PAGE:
MusicThreats & Promises

Mandible Rider Rips, and More Music News and Gossip

JAWBONE CITY: The debut by duo Mandible Rider came out last week, and if there were ever an instance that something could be dubbed “brought to you by the Caledonia All-Stars,’” it’s this. The band itself is composed of Jason “Mohawk” Richardson on drums and vocals and Daniel Shroyer on baritone guitar and vocals. Longtime Caledonia sound engineer Gene Woolfolk and peerless Athens live music archivist Sloan Simpson recorded the instrumental tracks. Then, Woolfolk and Joel Hatstat recorded the vocals. Then, Simpson mixed the whole thing, and Hatstat mastered it. But enough resume writing. What of the tunes? For a band that’s often categorized—at least by me—as metal, this debut showcases some solid goth leanings, too. From the slowly building and bottom-heavy opener, “The Arbiter of Second Chances,” to the complexly developed middle track, “Palette,” this seems a clear influence. The band finishes things up with two back to back metal shredders, “The Devil’s Eyes Are Pouring Tears” and the relatively epic length “Pigs in Shit.” Put on a helmet and take your chances over at

HAPPY ANNIVERSARY: Athens venue Live Wire will celebrate the milestone anniversary of five years with a benefit for Nuçi’s Space. Beginning at 3 p.m. on Saturday, Jan. 18, the venue’s owners will offer music and barbecue and have noted that vegan options will be available. Featured performers are Athens bands Heart of Pine and Harvey Funk & Walker, Nashville’s Valerie Raye, Atlanta’s Moon Chief and Greenville, SC’s The Grateful Brothers. Tickets are $10 in advance and can be purchased via Also, congratulations to all involved in bringing this event to fruition. Running a live venue in downtown Athens is among the most difficult undertakings a proprietor can, uh, undertake. So, kudos to y’all. 

BY GOLLY: Multi-instrumentalist George Huntington writes and records under the name George. He’s got a solid fistful of releases under that name, but his most recent one is a six-song record named Write as Rain. Although it’s what I would call refreshingly genre-free, it tends to swim in the deep end of its most observable influences: trip hop, 20th Century composition and absurd psychedelia. The most readily accessible track is the final one, “Lemons Pearl,” which delivers Huntington’s blurry vocals just underneath a lazy river of a tune built with acoustic guitar, synthesizer and hand drums. The record begins equally strong with the ripe-to-be-sampled “64’s64” and the day brightener “Working Posture.” Take a swim in this at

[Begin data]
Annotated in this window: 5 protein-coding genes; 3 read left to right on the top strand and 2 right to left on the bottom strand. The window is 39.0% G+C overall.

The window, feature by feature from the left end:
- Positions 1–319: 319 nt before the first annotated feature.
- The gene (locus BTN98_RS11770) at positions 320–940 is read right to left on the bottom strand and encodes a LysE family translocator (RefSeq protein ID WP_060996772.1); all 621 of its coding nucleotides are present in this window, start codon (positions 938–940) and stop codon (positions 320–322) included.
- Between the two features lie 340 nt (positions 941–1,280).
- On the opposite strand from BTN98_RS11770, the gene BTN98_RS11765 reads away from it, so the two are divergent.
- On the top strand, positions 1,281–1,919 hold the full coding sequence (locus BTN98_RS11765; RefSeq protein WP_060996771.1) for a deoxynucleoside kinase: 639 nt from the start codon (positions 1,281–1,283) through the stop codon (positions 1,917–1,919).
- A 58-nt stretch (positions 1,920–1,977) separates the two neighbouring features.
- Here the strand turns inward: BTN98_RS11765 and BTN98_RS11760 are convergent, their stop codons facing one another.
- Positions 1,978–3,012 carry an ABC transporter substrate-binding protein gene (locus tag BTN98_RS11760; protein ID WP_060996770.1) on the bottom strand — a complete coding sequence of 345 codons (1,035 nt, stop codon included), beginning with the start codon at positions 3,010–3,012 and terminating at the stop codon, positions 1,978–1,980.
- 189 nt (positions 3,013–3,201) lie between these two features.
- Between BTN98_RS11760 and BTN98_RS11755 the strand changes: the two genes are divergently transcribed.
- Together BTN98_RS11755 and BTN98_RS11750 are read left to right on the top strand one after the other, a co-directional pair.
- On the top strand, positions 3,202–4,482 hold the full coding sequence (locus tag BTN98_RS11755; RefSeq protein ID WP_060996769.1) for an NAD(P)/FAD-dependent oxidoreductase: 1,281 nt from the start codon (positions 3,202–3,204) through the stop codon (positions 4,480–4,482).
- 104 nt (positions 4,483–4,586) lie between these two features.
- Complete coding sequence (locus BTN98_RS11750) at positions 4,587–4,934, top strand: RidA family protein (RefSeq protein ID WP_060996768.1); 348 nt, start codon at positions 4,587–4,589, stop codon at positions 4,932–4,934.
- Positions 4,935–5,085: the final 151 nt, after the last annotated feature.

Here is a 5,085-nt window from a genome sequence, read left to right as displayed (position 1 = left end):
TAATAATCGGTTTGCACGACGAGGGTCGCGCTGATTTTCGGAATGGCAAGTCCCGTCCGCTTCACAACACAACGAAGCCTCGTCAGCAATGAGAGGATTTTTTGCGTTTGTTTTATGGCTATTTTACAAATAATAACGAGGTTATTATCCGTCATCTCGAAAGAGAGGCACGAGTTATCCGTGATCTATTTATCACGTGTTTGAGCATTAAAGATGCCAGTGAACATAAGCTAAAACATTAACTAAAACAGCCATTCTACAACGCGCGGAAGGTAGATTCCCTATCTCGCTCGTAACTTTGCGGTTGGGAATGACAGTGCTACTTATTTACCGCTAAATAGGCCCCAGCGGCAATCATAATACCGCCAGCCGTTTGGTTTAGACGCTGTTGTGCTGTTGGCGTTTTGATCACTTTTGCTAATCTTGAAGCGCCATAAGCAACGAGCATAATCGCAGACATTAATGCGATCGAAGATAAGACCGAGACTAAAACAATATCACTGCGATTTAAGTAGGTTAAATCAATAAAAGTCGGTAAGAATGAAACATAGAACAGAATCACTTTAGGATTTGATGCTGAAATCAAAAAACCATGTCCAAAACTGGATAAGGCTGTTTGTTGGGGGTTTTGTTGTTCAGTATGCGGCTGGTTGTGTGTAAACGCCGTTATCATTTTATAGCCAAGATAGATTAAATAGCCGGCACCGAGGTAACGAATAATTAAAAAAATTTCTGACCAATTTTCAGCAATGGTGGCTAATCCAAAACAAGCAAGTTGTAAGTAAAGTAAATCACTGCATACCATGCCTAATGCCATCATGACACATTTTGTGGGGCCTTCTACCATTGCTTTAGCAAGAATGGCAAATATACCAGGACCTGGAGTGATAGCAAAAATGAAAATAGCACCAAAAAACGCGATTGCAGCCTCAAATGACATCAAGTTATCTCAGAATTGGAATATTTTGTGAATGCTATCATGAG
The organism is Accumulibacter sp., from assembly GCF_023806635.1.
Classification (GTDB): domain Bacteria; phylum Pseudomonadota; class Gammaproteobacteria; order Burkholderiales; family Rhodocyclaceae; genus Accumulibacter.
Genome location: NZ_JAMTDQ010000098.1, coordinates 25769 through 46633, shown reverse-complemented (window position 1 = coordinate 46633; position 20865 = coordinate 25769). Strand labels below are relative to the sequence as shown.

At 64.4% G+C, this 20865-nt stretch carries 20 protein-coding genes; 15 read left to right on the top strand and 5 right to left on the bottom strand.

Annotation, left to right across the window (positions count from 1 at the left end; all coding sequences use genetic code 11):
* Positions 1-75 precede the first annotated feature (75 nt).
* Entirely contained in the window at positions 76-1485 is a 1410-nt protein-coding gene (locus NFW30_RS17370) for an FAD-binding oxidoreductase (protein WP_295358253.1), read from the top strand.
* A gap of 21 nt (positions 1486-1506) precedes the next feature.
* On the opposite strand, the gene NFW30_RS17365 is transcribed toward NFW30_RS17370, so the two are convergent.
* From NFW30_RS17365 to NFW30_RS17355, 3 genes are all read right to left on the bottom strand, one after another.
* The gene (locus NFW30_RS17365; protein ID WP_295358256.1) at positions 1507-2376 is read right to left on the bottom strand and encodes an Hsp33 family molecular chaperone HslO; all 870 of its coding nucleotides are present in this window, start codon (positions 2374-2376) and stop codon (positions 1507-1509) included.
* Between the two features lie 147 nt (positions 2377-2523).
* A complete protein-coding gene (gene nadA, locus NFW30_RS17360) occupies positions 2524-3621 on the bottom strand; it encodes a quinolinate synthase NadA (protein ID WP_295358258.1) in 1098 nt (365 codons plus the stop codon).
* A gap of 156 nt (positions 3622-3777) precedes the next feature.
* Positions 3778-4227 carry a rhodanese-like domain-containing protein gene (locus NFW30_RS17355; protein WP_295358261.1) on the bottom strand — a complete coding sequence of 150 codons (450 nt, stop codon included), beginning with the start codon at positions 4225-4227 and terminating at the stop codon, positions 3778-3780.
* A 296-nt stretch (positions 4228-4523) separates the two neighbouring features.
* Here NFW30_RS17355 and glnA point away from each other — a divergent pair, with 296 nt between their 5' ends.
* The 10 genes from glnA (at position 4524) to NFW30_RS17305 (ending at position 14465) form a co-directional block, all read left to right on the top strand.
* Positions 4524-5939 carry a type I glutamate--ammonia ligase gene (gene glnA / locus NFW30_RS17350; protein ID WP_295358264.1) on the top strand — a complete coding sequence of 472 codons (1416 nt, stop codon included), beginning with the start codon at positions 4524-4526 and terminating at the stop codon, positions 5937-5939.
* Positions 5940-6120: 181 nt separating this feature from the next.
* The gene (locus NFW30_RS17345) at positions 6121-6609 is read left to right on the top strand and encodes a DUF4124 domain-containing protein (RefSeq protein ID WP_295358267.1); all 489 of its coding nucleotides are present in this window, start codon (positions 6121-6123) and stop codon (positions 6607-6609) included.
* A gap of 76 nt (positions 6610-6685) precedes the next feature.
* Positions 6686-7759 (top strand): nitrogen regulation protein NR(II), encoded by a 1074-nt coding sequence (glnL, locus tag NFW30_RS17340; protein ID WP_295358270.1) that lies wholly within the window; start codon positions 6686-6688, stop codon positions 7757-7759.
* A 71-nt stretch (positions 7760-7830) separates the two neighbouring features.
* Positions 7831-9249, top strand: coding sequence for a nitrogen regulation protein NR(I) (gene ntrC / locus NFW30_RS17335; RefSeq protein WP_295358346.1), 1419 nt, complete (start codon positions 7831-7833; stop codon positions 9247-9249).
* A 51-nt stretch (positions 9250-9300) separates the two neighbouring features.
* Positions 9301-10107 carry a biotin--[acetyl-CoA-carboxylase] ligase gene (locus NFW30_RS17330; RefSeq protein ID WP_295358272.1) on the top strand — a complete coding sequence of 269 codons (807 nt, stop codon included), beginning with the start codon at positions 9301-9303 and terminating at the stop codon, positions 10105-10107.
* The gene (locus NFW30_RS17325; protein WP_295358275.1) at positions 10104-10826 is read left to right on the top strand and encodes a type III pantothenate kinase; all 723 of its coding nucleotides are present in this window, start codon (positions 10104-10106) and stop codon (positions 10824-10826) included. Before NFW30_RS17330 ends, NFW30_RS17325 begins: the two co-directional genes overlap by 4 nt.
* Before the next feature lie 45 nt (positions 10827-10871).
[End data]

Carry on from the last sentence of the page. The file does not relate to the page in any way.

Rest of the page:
GET IN TOUCH: Montu Miller of AthFactor Entertainment has put out the call for a variety of talent who might wish to perform at the Leaping Into Black History 2020 event. This presentation, brought to you by the East Athens Community Center, will happen on Leap Day, Feb. 29. Miller notes that this event will “include a black history museum room, food and entertainment. There will be a showcase of community talents that include poetry, dance/step, singing, hip hop and more.” To this end, he’s seeking family-friendly DJs, singers, choirs, gospel performers, R&B acts, instrumentalists and jazz musicians, in addition to the aforementioned hip hop, etc. Interested parties should contact Miller post-haste at

AGAIN FOR THE FIRST TIME: Right smack dab in the middle of December’s dead time, Love My Truck quietly released three new tracks under the title Born and Raised in the Desert. Just when you thought the night couldn’t get deeper or darker, here come these guys with three more shards of beautiful melancholy. That said, they never really repeat themselves. On this collection, Love My Truck opens with the mournful and pedal-steel-swept “Clown Motel” and closes with the dreamy mid-’70s vibe of “Time at Home.” But they change their own game in high style right in the middle with “Jepis 2.4.” The vocals arrive over the music like a narrator, and the tune wobbles in and out of focus with echoed howls and unsettling keys. It closes out its final minutes by merging all its parts into a comfortable rhythm, but as soon as this satisfaction is reached, it’s gone just as quickly. I mean, damn, son. Cry now, cry later at